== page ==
In this study, transcriptomic analysis of the testicular fusion in S. litura was conducted by RNA-seq technology [24] to examine the molecular process and potential genes that are involved in the fusion. The molecular mechanism of testicular fusion is discussed.

Results

RNA-sequencing and statistics of transcript expression

To explore the molecular mechanism of testicular fusion during the larva-to-pupa metamorphosis in S. litura, the samples of the testes were collected at L6D4, L6D6 and P4D (Fig. 1). The mRNA was extracted and sequenced by SE using Illumina Hiseq™ 2000 platform. In total, 4,780,380, 4,891,555 and 4,854,931 clean reads were obtained respectively for three groups of samples (Additional file 1). These clean reads were well mapped to reference sequences from S. litura genome database [2] using TOPHat software [25]. At L6D4, L6D6 and P4D stages 4,524,698, 4,602,274 and 4,594,593 unique reads were mapped and the mapping ratios were higher than 94% (Additional file 2). All the mapped clean reads were assembled by Cufflinks software [24] and the known genes from S. litura genome were obtained. Novel transcripts were detected using Cuffcompare. There were 12,339 transcripts expressing in all the three samples, while 9856 transcripts were co-expressed at the three stages, and 10,995, 11,389 and 10,879 transcripts were expressed at L6D4, L6D6 and P4D stages, respectively (Fig. 2).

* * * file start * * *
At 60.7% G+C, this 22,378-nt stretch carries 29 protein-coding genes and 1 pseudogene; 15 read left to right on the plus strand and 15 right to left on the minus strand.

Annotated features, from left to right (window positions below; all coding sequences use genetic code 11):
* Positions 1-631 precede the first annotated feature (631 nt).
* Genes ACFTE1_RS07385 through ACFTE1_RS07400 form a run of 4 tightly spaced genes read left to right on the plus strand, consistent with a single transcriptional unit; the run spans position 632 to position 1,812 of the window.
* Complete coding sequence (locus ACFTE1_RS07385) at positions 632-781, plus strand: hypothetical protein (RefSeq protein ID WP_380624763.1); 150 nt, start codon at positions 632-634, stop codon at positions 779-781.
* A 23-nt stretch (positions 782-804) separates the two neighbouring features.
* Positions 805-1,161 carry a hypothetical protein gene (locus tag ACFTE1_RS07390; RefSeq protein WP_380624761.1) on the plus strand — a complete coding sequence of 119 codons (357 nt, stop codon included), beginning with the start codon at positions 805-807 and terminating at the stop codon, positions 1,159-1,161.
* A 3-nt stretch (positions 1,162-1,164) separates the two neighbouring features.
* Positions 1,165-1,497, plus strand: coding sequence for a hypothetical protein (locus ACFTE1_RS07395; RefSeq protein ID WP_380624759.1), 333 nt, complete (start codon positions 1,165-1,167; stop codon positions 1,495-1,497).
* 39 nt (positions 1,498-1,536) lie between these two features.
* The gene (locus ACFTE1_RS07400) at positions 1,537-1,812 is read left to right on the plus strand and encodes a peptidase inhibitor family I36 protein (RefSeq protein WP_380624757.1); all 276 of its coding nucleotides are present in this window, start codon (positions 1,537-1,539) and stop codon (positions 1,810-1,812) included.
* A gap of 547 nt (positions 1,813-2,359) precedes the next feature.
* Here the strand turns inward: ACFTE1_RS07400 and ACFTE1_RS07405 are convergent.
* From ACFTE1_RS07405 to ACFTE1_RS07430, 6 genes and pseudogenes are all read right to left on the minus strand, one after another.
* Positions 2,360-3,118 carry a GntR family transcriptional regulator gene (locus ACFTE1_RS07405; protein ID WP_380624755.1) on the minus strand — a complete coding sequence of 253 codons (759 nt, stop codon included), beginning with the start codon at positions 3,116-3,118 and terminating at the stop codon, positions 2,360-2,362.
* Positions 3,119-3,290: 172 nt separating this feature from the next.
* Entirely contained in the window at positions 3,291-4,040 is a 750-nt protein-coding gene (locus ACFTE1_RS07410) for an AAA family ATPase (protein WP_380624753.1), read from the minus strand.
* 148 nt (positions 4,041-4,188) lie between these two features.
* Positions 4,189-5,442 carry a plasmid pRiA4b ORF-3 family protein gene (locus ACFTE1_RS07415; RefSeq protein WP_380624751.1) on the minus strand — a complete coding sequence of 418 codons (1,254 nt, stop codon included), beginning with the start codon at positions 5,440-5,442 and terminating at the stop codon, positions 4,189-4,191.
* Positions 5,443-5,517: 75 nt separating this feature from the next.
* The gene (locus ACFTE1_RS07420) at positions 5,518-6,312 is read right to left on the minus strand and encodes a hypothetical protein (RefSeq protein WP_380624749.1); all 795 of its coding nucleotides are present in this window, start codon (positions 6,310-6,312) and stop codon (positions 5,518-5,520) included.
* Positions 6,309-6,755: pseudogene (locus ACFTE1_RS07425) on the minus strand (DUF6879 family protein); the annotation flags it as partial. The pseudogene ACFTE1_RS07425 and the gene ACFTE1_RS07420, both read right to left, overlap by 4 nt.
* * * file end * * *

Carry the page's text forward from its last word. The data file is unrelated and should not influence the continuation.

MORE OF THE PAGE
Fig. 1
figure1

The testes of S. litura at different development stages. a Two separated testes at L6D4; b The fusing testes at L6D6 stage; c One testis after fusion at P3D. The red bars represent 100 μm

Fig. 2
figure2

The read numbers of the expressed transcripts and distribution at L6D4, L6D6 and P4D testes